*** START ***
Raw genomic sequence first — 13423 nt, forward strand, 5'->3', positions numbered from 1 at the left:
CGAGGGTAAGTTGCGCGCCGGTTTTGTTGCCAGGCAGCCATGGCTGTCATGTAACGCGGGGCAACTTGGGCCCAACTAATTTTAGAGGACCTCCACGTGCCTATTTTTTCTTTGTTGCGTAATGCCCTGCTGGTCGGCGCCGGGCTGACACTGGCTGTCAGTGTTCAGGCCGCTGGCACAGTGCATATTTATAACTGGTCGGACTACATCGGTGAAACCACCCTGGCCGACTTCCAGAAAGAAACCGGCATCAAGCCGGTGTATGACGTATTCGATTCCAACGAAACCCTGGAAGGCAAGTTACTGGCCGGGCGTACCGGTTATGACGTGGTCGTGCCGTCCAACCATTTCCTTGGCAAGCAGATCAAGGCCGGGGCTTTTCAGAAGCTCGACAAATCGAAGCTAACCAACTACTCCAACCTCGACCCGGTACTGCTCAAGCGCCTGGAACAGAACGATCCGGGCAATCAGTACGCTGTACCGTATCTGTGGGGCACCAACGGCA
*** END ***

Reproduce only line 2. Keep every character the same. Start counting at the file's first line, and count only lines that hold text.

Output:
CGAGGGTAAGTTGCGCGCCGGTTTTGTTGCCAGGCAGCCATGGCTGTCATGTAACGCGGGGCAACTTGGGCCCAACTAATTTTAGAGGACCTCCACGTGCCTATTTTTTCTTTGTTGCGTAATGCCCTGCTGGTCGGCGCCGGGCTGACACTGGCTGTCAGTGTTCAGGCCGCTGGCACAGTGCATATTTATAACTGGTCGGACTACATCGGTGAAACCACCCTGGCCGACTTCCAGAAAGAAACCGGCATCAAGCCGGTGTATGACGTATTCGATTCCAACGAAACCCTGGAAGGCAAGTTACTGGCCGGGCGTACCGGTTATGACGTGGTCGTGCCGTCCAACCATTTCCTTGGCAAGCAGATCAAGGCCGGGGCTTTTCAGAAGCTCGACAAATCGAAGCTAACCAACTACTCCAACCTCGACCCGGTACTGCTCAAGCGCCTGGAACAGAACGATCCGGGCAATCAGTACGCTGTACCGTATCTGTGGGGCACCAACGGCA